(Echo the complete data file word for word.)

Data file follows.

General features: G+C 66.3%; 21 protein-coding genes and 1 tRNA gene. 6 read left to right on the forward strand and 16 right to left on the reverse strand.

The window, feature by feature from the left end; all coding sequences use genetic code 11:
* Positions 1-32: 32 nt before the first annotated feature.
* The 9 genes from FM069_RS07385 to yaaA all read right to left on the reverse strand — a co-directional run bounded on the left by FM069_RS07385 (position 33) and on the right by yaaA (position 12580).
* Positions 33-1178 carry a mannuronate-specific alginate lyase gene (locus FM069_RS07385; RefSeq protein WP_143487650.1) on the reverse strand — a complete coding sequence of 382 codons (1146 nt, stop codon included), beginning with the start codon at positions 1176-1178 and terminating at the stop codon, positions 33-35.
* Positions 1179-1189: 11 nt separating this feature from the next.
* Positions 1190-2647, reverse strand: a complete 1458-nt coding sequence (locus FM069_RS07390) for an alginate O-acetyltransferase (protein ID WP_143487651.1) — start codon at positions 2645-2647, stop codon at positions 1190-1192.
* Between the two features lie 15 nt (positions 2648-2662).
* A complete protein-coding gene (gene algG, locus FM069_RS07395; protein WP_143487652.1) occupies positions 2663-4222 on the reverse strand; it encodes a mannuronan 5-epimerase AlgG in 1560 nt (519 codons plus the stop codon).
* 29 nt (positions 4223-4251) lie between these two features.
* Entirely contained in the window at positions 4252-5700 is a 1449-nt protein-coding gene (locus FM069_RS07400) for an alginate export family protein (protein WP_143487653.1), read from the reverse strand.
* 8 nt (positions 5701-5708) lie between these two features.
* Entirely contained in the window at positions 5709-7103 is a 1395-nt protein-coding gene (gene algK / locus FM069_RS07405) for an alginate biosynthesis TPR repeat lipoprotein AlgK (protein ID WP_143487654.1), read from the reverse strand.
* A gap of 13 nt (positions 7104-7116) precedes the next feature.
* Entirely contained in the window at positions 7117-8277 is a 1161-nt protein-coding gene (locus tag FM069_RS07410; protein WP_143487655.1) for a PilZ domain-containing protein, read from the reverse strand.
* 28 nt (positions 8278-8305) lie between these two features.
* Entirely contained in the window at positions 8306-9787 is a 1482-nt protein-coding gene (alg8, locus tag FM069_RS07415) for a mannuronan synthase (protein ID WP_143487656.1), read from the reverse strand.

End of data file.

General features: G+C 66.3%; 21 protein-coding genes and 1 tRNA gene. 6 read left to right on the forward strand and 16 right to left on the reverse strand.

The window, feature by feature from the left end; all coding sequences use genetic code 11:
* Positions 1-32: 32 nt before the first annotated feature.
* The 9 genes from FM069_RS07385 to yaaA all read right to left on the reverse strand — a co-directional run bounded on the left by FM069_RS07385 (position 33) and on the right by yaaA (position 12580).
* Positions 33-1178 carry a mannuronate-specific alginate lyase gene (locus FM069_RS07385; RefSeq protein WP_143487650.1) on the reverse strand — a complete coding sequence of 382 codons (1146 nt, stop codon included), beginning with the start codon at positions 1176-1178 and terminating at the stop codon, positions 33-35.
* Positions 1179-1189: 11 nt separating this feature from the next.
* Positions 1190-2647, reverse strand: a complete 1458-nt coding sequence (locus FM069_RS07390) for an alginate O-acetyltransferase (protein ID WP_143487651.1) — start codon at positions 2645-2647, stop codon at positions 1190-1192.
* Between the two features lie 15 nt (positions 2648-2662).
* A complete protein-coding gene (gene algG, locus FM069_RS07395; protein WP_143487652.1) occupies positions 2663-4222 on the reverse strand; it encodes a mannuronan 5-epimerase AlgG in 1560 nt (519 codons plus the stop codon).
* 29 nt (positions 4223-4251) lie between these two features.
* Entirely contained in the window at positions 4252-5700 is a 1449-nt protein-coding gene (locus FM069_RS07400) for an alginate export family protein (protein WP_143487653.1), read from the reverse strand.
* 8 nt (positions 5701-5708) lie between these two features.
* Entirely contained in the window at positions 5709-7103 is a 1395-nt protein-coding gene (gene algK / locus FM069_RS07405) for an alginate biosynthesis TPR repeat lipoprotein AlgK (protein ID WP_143487654.1), read from the reverse strand.
* A gap of 13 nt (positions 7104-7116) precedes the next feature.
* Entirely contained in the window at positions 7117-8277 is a 1161-nt protein-coding gene (locus tag FM069_RS07410; protein WP_143487655.1) for a PilZ domain-containing protein, read from the reverse strand.
* 28 nt (positions 8278-8305) lie between these two features.
* Entirely contained in the window at positions 8306-9787 is a 1482-nt protein-coding gene (alg8, locus tag FM069_RS07415) for a mannuronan synthase (protein ID WP_143487656.1), read from the reverse strand.